Caused by error in script at line 1

 

 

==>   1: var enq = "opened_atBETWEENjavascript:gs.dateGenerate('2016-02-01','12:00:00')@javascript:gs.dateGenerate('2016-03-31','12:00:00')";

      2: var inc = new GlideRecord('incident');

      3: inc.addEncodedQuery(enq);

      4: inc.query();

 

 

Evaluator: com.glide.script.fencing.MethodNotAllowedException: Function dateGenerate is not allowed in scope sn_custom_app

   Caused by error in script at line 4

 

 

      1: var enq = "opened_atBETWEENjavascript:gs.dateGenerate('2016-02-01','12:00:00')@javascript:gs.dateGenerate('2016-03-31','12:00:00')";

      2: var inc = new GlideRecord('incident');

      3: inc.addEncodedQuery(enq);

==>   4: inc.query();

      5:

      6: gs.info(inc.getRowCount());

 

 

Background message, type:error, message: Function dateGenerate is not allowed in scope sn_custom_app

sn_custom_app: 0

 

But when we substitute in our dateGenerate function, the query returns the right value:

var enq = "opened_atBETWEENjavascript:Tools.dateGenerate('2016-02-01','12:00:00')@javascript:Tools.dateGenerate('2016-03-31','12:00:00')";
var inc = new GlideRecord('incident');
inc.addEncodedQuery(enq);
inc.query();

gs.info(inc.getRowCount());

 

[0:00:00.005] Script completed in scope sn_custom_app: script


*** Script: 8

 

Manually substituting "Tools" for "gs" in encoded queries is fine, but we can make this a bit more user-friendly. We can write a second utility function to do it for us:

var Tools = {};

Tools.dateGenerate = function(date, range) {
    if (!range)
        range = '12:00:00';

    var gdt = new GlideDateTime();
    if (range.equals("start"))
        gdt.setDisplayValueInternal(date + " 00:00:00");
    else if (range.equals("end"))
        gdt.setDisplayValueInternal(date + " 23:59:59");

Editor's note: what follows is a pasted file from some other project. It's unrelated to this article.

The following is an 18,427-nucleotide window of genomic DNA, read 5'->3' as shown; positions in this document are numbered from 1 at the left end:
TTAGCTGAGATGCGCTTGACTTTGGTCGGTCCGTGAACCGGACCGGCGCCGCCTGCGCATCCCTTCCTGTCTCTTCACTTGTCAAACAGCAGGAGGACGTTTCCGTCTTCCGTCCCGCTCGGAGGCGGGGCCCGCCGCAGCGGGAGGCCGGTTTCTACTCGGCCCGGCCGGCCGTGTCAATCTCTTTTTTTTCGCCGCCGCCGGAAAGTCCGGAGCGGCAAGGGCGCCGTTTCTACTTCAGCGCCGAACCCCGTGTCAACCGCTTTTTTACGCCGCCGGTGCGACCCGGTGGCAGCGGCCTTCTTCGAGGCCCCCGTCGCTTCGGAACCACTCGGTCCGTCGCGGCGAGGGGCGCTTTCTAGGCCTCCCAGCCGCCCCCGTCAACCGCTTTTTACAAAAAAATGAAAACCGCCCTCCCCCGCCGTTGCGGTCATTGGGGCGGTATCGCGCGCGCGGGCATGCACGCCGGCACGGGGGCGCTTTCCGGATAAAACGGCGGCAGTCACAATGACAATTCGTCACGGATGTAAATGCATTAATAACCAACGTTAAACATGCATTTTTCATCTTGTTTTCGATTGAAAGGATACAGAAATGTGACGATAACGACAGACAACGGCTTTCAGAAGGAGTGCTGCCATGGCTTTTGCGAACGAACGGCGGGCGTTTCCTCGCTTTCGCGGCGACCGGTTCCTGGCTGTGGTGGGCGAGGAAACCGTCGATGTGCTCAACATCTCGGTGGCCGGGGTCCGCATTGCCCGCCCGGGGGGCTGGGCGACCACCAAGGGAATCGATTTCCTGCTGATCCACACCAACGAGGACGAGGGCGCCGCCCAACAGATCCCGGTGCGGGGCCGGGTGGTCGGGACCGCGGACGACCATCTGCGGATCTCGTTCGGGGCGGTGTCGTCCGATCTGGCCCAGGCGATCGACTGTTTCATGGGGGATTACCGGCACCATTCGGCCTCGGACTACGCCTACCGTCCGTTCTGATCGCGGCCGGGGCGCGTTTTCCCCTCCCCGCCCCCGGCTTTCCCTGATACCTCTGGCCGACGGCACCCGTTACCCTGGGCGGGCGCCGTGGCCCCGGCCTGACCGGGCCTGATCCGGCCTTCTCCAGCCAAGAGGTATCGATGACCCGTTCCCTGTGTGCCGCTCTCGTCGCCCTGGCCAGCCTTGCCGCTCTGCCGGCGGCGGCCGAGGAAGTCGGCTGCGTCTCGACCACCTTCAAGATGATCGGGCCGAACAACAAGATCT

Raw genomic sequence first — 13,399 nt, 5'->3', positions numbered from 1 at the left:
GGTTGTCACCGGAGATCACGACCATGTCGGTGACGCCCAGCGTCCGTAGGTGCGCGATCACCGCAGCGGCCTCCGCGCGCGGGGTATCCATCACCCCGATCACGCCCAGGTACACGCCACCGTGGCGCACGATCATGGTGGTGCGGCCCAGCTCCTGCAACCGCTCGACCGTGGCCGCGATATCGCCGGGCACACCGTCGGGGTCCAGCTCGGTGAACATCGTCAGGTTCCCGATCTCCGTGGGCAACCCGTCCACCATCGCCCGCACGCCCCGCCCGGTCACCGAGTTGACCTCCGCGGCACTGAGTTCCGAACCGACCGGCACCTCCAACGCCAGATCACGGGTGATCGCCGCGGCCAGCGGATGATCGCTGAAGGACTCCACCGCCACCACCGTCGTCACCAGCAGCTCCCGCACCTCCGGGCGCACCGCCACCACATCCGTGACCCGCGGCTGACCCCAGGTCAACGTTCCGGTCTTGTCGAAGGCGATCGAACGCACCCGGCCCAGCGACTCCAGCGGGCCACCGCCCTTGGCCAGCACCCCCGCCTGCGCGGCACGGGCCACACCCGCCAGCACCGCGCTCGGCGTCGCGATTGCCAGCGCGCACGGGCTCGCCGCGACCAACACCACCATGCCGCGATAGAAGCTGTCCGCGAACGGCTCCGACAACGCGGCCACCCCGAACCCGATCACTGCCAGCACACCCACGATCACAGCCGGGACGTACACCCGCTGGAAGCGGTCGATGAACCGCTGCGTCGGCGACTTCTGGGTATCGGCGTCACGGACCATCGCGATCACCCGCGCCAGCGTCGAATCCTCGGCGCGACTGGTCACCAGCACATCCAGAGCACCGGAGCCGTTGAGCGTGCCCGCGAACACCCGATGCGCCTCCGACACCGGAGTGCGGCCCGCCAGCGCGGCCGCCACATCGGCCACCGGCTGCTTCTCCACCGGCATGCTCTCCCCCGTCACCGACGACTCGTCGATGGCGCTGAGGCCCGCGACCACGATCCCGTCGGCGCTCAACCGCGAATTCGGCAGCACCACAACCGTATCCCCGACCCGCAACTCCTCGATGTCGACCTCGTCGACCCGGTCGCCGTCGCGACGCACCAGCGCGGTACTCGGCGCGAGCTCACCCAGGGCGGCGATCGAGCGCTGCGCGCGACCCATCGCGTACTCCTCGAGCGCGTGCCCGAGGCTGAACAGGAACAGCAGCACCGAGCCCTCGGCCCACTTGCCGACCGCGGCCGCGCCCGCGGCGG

else
        gdt.setDisplayValueInternal(date + " " + range);

    return gdt;
}


Tools.fixFilter = function(filterString) {
    if (!filterString)
        return filterString;

    //lets ensure we are working on a string:
    filterString = filterString + '';

    //fix dateGenerate
    var dateGenerateRegex = /gs\.dateGenerate/gm;
    var ourDateFunction = "Tools.dateGenerate";

    return filterString.replace(dateGenerateRegex, ourDateFunction);
}

 

Then we can use our fixFilter utility on our encoded query:

var enq = "opened_atBETWEENjavascript:gs.dateGenerate('2016-02-01','12:00:00')@javascript:gs.dateGenerate('2016-03-31','12:00:00')";
var inc = new GlideRecord('incident');
inc.addEncodedQuery(Tools.fixFilter(enq));
inc.query();

gs.info(inc.getRowCount());

[0:00:00.004] Script completed in scope sn_custom_app: script


sn_custom_app: 8

 

And because we made this open to all application scopes, other applications can take advantage of them too:

var enq = "opened_atBETWEENjavascript:gs.dateGenerate('2016-02-01','12:00:00')@javascript:gs.dateGenerate('2016-03-31','12:00:00')";
var inc = new GlideRecord('incident');
var Tools = sn_custom_app.Tools;

inc.addEncodedQuery(Tools.fixFilter(enq));
inc.query();

gs.info(inc.getRowCount());

[0:00:00.004] Script completed in scope sn_other_app: script


sn_other_app: 8

 

We are expanding the scoped API with each release, and gs.dateGenerate should be natively available in the feature release that comes after Helsinki. Until then, a utility script like the one above can provide the same functionality.

 

I hope this has been a useful primer on Utility scripts. They are a great way to provide reusable, encapsulated code for all of your applications.